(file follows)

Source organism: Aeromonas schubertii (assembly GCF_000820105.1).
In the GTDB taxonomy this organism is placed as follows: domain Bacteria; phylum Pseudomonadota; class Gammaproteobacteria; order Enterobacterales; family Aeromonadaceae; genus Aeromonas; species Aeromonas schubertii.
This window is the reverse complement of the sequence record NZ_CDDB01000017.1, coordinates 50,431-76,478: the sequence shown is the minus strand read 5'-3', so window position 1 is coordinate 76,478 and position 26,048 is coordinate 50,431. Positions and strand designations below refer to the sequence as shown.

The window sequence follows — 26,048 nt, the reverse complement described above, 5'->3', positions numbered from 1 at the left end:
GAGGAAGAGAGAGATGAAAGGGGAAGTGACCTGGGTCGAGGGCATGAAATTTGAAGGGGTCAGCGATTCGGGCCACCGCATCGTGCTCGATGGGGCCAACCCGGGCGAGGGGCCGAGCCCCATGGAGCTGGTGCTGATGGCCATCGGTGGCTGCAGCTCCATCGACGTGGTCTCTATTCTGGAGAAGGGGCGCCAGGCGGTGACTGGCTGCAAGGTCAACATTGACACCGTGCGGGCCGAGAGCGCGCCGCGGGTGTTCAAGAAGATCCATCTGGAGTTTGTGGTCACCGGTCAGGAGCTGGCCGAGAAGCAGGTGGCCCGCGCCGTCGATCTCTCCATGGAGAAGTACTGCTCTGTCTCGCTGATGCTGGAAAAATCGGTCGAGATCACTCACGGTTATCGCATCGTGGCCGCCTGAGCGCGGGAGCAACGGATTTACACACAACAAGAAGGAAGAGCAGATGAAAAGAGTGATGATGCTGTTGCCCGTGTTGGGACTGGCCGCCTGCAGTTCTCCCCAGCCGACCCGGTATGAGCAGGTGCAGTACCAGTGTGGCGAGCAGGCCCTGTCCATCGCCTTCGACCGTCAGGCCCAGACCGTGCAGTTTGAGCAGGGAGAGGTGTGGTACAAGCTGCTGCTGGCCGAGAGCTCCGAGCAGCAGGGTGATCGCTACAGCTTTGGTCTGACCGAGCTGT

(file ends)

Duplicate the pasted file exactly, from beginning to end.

Source organism: Aeromonas schubertii (assembly GCF_000820105.1).
In the GTDB taxonomy this organism is placed as follows: domain Bacteria; phylum Pseudomonadota; class Gammaproteobacteria; order Enterobacterales; family Aeromonadaceae; genus Aeromonas; species Aeromonas schubertii.
This window is the reverse complement of the sequence record NZ_CDDB01000017.1, coordinates 50,431-76,478: the sequence shown is the minus strand read 5'-3', so window position 1 is coordinate 76,478 and position 26,048 is coordinate 50,431. Positions and strand designations below refer to the sequence as shown.

The window sequence follows — 26,048 nt, the reverse complement described above, 5'->3', positions numbered from 1 at the left end:
GAGGAAGAGAGAGATGAAAGGGGAAGTGACCTGGGTCGAGGGCATGAAATTTGAAGGGGTCAGCGATTCGGGCCACCGCATCGTGCTCGATGGGGCCAACCCGGGCGAGGGGCCGAGCCCCATGGAGCTGGTGCTGATGGCCATCGGTGGCTGCAGCTCCATCGACGTGGTCTCTATTCTGGAGAAGGGGCGCCAGGCGGTGACTGGCTGCAAGGTCAACATTGACACCGTGCGGGCCGAGAGCGCGCCGCGGGTGTTCAAGAAGATCCATCTGGAGTTTGTGGTCACCGGTCAGGAGCTGGCCGAGAAGCAGGTGGCCCGCGCCGTCGATCTCTCCATGGAGAAGTACTGCTCTGTCTCGCTGATGCTGGAAAAATCGGTCGAGATCACTCACGGTTATCGCATCGTGGCCGCCTGAGCGCGGGAGCAACGGATTTACACACAACAAGAAGGAAGAGCAGATGAAAAGAGTGATGATGCTGTTGCCCGTGTTGGGACTGGCCGCCTGCAGTTCTCCCCAGCCGACCCGGTATGAGCAGGTGCAGTACCAGTGTGGCGAGCAGGCCCTGTCCATCGCCTTCGACCGTCAGGCCCAGACCGTGCAGTTTGAGCAGGGAGAGGTGTGGTACAAGCTGCTGCTGGCCGAGAGCTCCGAGCAGCAGGGTGATCGCTACAGCTTTGGTCTGACCGAGCTGT